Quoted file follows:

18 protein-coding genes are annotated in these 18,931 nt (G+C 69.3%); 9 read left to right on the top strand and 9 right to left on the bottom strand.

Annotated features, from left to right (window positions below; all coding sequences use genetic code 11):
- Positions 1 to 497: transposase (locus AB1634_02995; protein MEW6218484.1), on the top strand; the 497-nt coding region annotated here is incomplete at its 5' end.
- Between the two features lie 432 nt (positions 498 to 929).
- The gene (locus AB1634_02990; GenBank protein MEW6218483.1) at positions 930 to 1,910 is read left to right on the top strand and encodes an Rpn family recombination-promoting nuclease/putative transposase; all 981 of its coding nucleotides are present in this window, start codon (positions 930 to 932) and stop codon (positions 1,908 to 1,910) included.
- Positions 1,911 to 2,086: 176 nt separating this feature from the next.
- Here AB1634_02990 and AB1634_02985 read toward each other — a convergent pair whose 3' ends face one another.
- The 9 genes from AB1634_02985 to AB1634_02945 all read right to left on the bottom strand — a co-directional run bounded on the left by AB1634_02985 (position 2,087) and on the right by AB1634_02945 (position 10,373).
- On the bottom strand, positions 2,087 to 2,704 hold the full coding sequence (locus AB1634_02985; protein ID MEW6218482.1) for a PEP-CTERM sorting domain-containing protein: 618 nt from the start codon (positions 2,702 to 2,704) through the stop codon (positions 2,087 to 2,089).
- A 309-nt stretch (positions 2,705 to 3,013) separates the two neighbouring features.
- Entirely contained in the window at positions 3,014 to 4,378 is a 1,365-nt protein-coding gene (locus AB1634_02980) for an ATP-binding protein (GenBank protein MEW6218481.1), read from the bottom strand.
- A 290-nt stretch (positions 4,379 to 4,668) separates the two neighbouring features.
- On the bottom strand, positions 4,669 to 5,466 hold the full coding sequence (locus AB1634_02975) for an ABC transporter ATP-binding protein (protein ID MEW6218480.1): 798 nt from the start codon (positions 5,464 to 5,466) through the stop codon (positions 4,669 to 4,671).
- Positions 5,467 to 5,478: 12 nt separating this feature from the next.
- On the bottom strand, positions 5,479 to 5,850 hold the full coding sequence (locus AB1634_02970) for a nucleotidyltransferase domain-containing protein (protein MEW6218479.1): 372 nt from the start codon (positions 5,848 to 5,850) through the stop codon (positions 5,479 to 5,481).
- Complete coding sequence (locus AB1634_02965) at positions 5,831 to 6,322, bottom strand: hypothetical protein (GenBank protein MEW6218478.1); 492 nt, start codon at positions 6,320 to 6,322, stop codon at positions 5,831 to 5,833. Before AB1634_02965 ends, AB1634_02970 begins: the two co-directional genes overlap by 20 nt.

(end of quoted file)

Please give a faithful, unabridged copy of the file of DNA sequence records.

18 protein-coding genes are annotated in these 18,931 nt (G+C 69.3%); 9 read left to right on the top strand and 9 right to left on the bottom strand.

Annotated features, from left to right (window positions below; all coding sequences use genetic code 11):
- Positions 1 to 497: transposase (locus AB1634_02995; protein MEW6218484.1), on the top strand; the 497-nt coding region annotated here is incomplete at its 5' end.
- Between the two features lie 432 nt (positions 498 to 929).
- The gene (locus AB1634_02990; GenBank protein MEW6218483.1) at positions 930 to 1,910 is read left to right on the top strand and encodes an Rpn family recombination-promoting nuclease/putative transposase; all 981 of its coding nucleotides are present in this window, start codon (positions 930 to 932) and stop codon (positions 1,908 to 1,910) included.
- Positions 1,911 to 2,086: 176 nt separating this feature from the next.
- Here AB1634_02990 and AB1634_02985 read toward each other — a convergent pair whose 3' ends face one another.
- The 9 genes from AB1634_02985 to AB1634_02945 all read right to left on the bottom strand — a co-directional run bounded on the left by AB1634_02985 (position 2,087) and on the right by AB1634_02945 (position 10,373).
- On the bottom strand, positions 2,087 to 2,704 hold the full coding sequence (locus AB1634_02985; protein ID MEW6218482.1) for a PEP-CTERM sorting domain-containing protein: 618 nt from the start codon (positions 2,702 to 2,704) through the stop codon (positions 2,087 to 2,089).
- A 309-nt stretch (positions 2,705 to 3,013) separates the two neighbouring features.
- Entirely contained in the window at positions 3,014 to 4,378 is a 1,365-nt protein-coding gene (locus AB1634_02980) for an ATP-binding protein (GenBank protein MEW6218481.1), read from the bottom strand.
- A 290-nt stretch (positions 4,379 to 4,668) separates the two neighbouring features.
- On the bottom strand, positions 4,669 to 5,466 hold the full coding sequence (locus AB1634_02975) for an ABC transporter ATP-binding protein (protein ID MEW6218480.1): 798 nt from the start codon (positions 5,464 to 5,466) through the stop codon (positions 4,669 to 4,671).
- Positions 5,467 to 5,478: 12 nt separating this feature from the next.
- On the bottom strand, positions 5,479 to 5,850 hold the full coding sequence (locus AB1634_02970) for a nucleotidyltransferase domain-containing protein (protein MEW6218479.1): 372 nt from the start codon (positions 5,848 to 5,850) through the stop codon (positions 5,479 to 5,481).
- Complete coding sequence (locus AB1634_02965) at positions 5,831 to 6,322, bottom strand: hypothetical protein (GenBank protein MEW6218478.1); 492 nt, start codon at positions 6,320 to 6,322, stop codon at positions 5,831 to 5,833. Before AB1634_02965 ends, AB1634_02970 begins: the two co-directional genes overlap by 20 nt.